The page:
With regards to efforts to launch a Jakarta-Papua dialogue, Gultom said the two sides have not yet decided on the dialogue format or issues to be discussed. Religious leaders are scheduled to meet again in mid-January 2012 to formulate the program in more detail.

Gultom added that President SBY spoke about the UP4B led by Lt. Gen. ( ret) Bambang Darmono. The Religious leaders said that UP4B was formed unilaterally, without hearing the aspirations of the Papuan people. “There is a meeting point agreed upon last night. All points will be evaluated together, and UP4B will be stopped until results of the joint evaluation are available,” he said.

WPAT Comment: There is no evidence as of early January that any of the undertakings reportedly set forth by President Yudhoyono have in fact come to pass. Fighting in Paniai continues and there has been no announcement of a suspension of the operation of UP4B.

Amnesty International Appeals for Political Prisoners Release

On December 6, Amnesty International officials met with Indonesia’s Coordinating Minister for Law, Politics and Security, Djoko Suyanto to urge the Indonesian Government free political prisoners incarcerated for peacefully expressing their views. Amnesty urged the government “to integrate human rights in their efforts to address the situation in Papua.”

Amnesty International’s presentation focused on at least 90 people who are in prison in West Papua and Maluku for peaceful pro-independence activities, including Filep Karma, a Papuan independence leader currently serving a 15-year sentence in Abepura, Papua. Filep’s case has received special attention by the human rights group.

The meeting took place less than one month following the brutal assault on the Papuan Third National Congress during which peaceful Papuan dissenters were beaten and killed and many were arrested, only to join the growing ranks of Papuan political prisoners.

Amnesty argued that “the Indonesian government should free all those who are detained in Papua and Maluku for peacefully expressing their views, including through raising or waving the prohibited pro-independence flags, and distinguish between peaceful and violent political activists.” Amnesty pointed out that although the government had the duty and the right to maintain public order, its actions restricting freedom of expression and peaceful assembly had violated the International Covenant on Civil and Political Rights, which Indonesia has ratified.

Amnesty stressed the need to set up a human rights court and a truth and reconciliation commission to investigate cases of human rights violations since Indonesia annexed Papua in the 1960s.

According to the Jakarta Globe, Minister Djoko Suyanto at the meeting expressed the government’s commitment to ensure accountability for human rights abuses committed by security forces.

Freeport Strike Grinds Toward Resolution

In early December worker representatives and the Freeport McMoRan corporation reached a tentative deal whereby workers would return to their job sites, thus ending a crippling strike which left the world’s largest copper and gold operation at a standstill since workers began striking the massive West Papua mine site in September. The Indonesian government was losing $8 million worth of taxes, royalties and dividends each day the strike continued.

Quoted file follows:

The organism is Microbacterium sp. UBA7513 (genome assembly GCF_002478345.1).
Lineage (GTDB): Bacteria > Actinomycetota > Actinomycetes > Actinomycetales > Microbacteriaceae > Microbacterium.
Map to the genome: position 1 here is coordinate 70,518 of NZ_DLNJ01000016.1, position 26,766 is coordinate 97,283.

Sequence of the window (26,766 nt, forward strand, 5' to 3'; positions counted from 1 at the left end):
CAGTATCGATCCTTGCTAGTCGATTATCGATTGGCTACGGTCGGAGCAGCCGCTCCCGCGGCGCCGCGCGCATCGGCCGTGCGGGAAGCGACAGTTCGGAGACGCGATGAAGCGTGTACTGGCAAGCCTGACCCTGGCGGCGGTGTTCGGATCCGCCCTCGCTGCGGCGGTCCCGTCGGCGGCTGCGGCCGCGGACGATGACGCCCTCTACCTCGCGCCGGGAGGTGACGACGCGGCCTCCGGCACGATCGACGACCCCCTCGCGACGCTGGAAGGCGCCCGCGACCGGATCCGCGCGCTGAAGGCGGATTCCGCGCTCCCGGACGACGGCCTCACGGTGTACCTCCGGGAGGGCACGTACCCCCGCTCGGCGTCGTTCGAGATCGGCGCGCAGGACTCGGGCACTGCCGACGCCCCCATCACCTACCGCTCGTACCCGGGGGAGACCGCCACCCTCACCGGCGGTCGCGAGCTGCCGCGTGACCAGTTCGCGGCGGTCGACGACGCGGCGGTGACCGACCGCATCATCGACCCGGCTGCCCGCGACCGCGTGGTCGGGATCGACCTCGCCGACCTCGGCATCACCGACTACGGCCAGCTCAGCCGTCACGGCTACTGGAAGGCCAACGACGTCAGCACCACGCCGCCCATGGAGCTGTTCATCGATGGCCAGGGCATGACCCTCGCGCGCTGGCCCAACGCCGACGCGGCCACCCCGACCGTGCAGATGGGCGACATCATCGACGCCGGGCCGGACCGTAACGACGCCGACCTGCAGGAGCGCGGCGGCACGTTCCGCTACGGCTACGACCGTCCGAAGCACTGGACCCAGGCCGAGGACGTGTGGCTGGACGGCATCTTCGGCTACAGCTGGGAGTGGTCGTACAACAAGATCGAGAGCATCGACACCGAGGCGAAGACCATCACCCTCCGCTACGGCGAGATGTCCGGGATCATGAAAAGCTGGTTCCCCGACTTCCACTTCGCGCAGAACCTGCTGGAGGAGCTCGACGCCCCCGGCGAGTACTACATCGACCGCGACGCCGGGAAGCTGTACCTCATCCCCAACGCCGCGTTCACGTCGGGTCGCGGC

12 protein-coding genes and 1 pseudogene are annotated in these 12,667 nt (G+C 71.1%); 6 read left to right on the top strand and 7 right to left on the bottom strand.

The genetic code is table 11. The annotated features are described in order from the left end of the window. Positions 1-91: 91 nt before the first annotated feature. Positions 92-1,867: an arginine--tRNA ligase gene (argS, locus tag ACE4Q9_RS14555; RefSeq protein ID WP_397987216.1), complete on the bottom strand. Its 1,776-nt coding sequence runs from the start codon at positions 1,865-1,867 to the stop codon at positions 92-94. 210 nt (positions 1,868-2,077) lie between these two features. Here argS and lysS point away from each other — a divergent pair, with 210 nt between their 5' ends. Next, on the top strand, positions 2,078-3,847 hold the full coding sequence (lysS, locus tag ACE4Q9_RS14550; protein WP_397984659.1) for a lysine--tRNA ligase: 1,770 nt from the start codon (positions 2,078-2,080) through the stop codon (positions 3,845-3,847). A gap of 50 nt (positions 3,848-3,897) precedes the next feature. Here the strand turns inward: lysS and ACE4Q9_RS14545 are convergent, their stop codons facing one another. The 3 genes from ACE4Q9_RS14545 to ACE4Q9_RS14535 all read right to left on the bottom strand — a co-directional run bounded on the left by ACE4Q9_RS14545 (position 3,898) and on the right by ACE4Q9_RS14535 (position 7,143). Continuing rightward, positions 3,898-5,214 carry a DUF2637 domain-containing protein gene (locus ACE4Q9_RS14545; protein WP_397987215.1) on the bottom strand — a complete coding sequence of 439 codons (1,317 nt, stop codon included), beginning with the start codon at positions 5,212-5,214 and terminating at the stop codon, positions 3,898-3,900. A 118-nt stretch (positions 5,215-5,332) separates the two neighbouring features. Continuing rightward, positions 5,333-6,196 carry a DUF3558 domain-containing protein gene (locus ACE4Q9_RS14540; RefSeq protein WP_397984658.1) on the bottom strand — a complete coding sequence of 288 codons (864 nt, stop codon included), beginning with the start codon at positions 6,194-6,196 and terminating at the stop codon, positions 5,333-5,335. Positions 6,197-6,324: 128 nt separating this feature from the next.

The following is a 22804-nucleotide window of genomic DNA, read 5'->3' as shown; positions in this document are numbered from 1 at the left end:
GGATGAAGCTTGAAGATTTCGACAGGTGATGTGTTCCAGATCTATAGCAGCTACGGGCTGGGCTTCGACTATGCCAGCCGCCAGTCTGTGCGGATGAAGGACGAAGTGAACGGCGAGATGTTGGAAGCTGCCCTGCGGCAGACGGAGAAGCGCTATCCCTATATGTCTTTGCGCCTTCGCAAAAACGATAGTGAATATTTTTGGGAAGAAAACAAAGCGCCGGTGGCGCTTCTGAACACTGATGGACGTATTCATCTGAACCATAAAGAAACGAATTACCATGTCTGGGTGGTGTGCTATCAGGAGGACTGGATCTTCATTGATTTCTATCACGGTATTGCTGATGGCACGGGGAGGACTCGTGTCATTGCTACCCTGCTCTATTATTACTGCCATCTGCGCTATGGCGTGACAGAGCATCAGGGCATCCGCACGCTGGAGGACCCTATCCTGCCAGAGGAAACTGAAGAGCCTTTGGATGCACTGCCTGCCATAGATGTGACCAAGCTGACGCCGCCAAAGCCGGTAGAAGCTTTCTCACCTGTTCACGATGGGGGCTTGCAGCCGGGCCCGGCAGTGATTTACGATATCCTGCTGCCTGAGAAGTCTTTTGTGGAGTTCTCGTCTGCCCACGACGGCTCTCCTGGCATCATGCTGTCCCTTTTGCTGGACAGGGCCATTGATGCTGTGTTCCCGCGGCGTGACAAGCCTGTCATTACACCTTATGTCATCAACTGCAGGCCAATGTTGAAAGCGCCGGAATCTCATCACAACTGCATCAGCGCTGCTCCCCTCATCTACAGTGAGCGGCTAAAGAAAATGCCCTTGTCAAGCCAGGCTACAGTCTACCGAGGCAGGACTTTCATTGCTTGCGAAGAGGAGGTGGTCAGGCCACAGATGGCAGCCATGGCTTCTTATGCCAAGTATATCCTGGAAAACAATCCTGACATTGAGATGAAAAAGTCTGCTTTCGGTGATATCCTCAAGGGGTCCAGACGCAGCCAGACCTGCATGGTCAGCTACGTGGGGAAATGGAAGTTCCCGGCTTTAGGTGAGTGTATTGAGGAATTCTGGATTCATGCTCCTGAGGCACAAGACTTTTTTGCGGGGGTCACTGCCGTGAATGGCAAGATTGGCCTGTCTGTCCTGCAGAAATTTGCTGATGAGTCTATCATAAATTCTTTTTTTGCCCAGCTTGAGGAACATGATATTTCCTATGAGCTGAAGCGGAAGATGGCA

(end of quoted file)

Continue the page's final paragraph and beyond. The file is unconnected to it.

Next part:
As of late December, workers had not yet resumed work owing to unresolved issues outside the framework of the new contract. Principal among these is the workers insistence that their leaders not be sanctioned either by Freeport McMoRan, which had talked of firing them, or the police, who have threatened to arrest them for “subversion.” The status of a number of contract workers were also at issue. Workers have also insisted on security measures that will preclude additional violence by unidentified elements thought possibly to have ties to the authorities.

The workers achieved significant concessions in their over three months long strike. The key provisions of the new contract is an agreement by Freeport McMoRan to a pay rise of 40 percent over two years. The current pay is $2-$3 an hour. The union had demanded an hourly rate of $7.50.

RA: Freeport mine strike ends (interview with West Papua Media)

  • Updated December 28, 2011 07:58:41

Thousands of workers at Freeport mine in Indonesia have ended their three-month strike for better wages, after a signing a pay-rise deal with the company.

Production at Freeport‘s giant gold and copper mine in Papua has been at a standstill since workers began their industrial action. The workers are expected to return to work this week, but there are reports the Papuan police chief will charge protest organisers with sedition.

Presenter: Melanie Arnost
Editor of West Papua Media Nick Chesterfield

CHESTERFIELD: It’s seen to be a bit of a bitter sweet victory because whilst there have been ceremonies to enable peaceful resolution, the company, Freeport has given very little ground on the original demands and the Indonesian police in Papua have decided that they’re also going to charge the union leaders and the organisers with sedition.
ARNOST: What does this mean for the workers?
CHESTERFIELD: Well sedition is basically the charge under which everyone in West Papua gets charged if they raise the Morning Star flag. What it means is basically between 10 to 15 years in prison, and it’s not exactly a good faith act by the police. So there’s a lot of people who are going to be fearful. It’s designed by the police to stop anyone from taking legitimate industrial action by making out that it’s treasonous.